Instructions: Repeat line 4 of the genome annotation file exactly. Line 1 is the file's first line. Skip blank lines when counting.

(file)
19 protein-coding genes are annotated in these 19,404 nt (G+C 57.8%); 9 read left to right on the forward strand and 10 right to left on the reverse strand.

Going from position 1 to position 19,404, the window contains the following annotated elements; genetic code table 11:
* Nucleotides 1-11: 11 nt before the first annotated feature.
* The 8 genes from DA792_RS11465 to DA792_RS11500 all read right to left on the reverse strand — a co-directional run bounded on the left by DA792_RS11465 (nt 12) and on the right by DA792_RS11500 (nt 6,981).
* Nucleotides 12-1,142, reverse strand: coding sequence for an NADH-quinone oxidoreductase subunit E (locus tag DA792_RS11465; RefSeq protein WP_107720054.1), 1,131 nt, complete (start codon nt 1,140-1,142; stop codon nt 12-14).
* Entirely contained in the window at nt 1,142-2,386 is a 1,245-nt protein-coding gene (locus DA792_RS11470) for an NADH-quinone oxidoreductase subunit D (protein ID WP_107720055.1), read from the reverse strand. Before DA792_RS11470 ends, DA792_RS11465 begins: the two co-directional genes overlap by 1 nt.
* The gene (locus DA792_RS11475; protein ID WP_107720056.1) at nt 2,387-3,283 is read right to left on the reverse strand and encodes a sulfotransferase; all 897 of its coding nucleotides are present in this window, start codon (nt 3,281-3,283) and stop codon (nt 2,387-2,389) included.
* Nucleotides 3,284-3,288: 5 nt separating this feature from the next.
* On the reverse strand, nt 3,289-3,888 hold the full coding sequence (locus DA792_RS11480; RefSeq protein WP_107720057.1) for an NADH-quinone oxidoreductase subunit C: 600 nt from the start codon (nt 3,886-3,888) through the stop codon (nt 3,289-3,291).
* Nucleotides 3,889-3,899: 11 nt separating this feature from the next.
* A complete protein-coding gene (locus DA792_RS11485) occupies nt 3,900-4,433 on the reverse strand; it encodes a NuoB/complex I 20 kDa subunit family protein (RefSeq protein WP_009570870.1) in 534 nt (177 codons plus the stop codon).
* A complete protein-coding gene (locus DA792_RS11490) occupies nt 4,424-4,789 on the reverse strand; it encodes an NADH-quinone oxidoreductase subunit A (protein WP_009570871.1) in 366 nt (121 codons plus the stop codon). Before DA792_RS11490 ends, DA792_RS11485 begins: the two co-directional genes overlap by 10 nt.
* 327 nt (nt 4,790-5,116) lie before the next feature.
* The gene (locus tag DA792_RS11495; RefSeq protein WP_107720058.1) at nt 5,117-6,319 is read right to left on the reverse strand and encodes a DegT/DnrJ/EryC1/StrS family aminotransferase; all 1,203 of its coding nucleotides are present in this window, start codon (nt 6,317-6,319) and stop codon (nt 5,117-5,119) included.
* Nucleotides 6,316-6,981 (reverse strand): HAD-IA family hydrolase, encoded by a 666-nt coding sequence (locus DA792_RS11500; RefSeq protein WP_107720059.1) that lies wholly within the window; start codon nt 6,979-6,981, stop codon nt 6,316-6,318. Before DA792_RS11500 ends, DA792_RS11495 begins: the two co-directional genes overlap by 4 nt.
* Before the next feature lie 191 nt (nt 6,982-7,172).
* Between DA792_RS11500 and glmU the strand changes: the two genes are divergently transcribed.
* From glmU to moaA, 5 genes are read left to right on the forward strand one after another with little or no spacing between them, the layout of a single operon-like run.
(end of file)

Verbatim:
* The 8 genes from DA792_RS11465 to DA792_RS11500 all read right to left on the reverse strand — a co-directional run bounded on the left by DA792_RS11465 (nt 12) and on the right by DA792_RS11500 (nt 6,981).